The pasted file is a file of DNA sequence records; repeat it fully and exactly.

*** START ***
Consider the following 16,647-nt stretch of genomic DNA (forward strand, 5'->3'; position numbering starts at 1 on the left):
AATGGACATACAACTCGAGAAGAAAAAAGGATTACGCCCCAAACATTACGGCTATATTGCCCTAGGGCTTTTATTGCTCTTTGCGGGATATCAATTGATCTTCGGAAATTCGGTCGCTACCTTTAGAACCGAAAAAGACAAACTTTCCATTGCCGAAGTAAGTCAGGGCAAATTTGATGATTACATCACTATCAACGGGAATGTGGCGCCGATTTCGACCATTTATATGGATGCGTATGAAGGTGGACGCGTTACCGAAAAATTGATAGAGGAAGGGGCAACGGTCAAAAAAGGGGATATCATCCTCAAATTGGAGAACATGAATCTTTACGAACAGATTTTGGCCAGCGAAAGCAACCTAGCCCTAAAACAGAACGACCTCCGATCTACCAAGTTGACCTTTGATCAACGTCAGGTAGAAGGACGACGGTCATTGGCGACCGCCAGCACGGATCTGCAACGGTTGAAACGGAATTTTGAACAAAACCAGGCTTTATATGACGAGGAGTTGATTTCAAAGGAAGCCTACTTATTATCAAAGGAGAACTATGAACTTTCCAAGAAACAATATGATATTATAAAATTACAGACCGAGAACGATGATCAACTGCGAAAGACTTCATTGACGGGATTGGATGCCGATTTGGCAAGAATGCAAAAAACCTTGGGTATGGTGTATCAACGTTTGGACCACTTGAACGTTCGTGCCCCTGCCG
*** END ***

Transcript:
Consider the following 16,647-nt stretch of genomic DNA (forward strand, 5'->3'; position numbering starts at 1 on the left):
AATGGACATACAACTCGAGAAGAAAAAAGGATTACGCCCCAAACATTACGGCTATATTGCCCTAGGGCTTTTATTGCTCTTTGCGGGATATCAATTGATCTTCGGAAATTCGGTCGCTACCTTTAGAACCGAAAAAGACAAACTTTCCATTGCCGAAGTAAGTCAGGGCAAATTTGATGATTACATCACTATCAACGGGAATGTGGCGCCGATTTCGACCATTTATATGGATGCGTATGAAGGTGGACGCGTTACCGAAAAATTGATAGAGGAAGGGGCAACGGTCAAAAAAGGGGATATCATCCTCAAATTGGAGAACATGAATCTTTACGAACAGATTTTGGCCAGCGAAAGCAACCTAGCCCTAAAACAGAACGACCTCCGATCTACCAAGTTGACCTTTGATCAACGTCAGGTAGAAGGACGACGGTCATTGGCGACCGCCAGCACGGATCTGCAACGGTTGAAACGGAATTTTGAACAAAACCAGGCTTTATATGACGAGGAGTTGATTTCAAAGGAAGCCTACTTATTATCAAAGGAGAACTATGAACTTTCCAAGAAACAATATGATATTATAAAATTACAGACCGAGAACGATGATCAACTGCGAAAGACTTCATTGACGGGATTGGATGCCGATTTGGCAAGAATGCAAAAAACCTTGGGTATGGTGTATCAACGTTTGGACCACTTGAACGTTCGTGCCCCTGCCG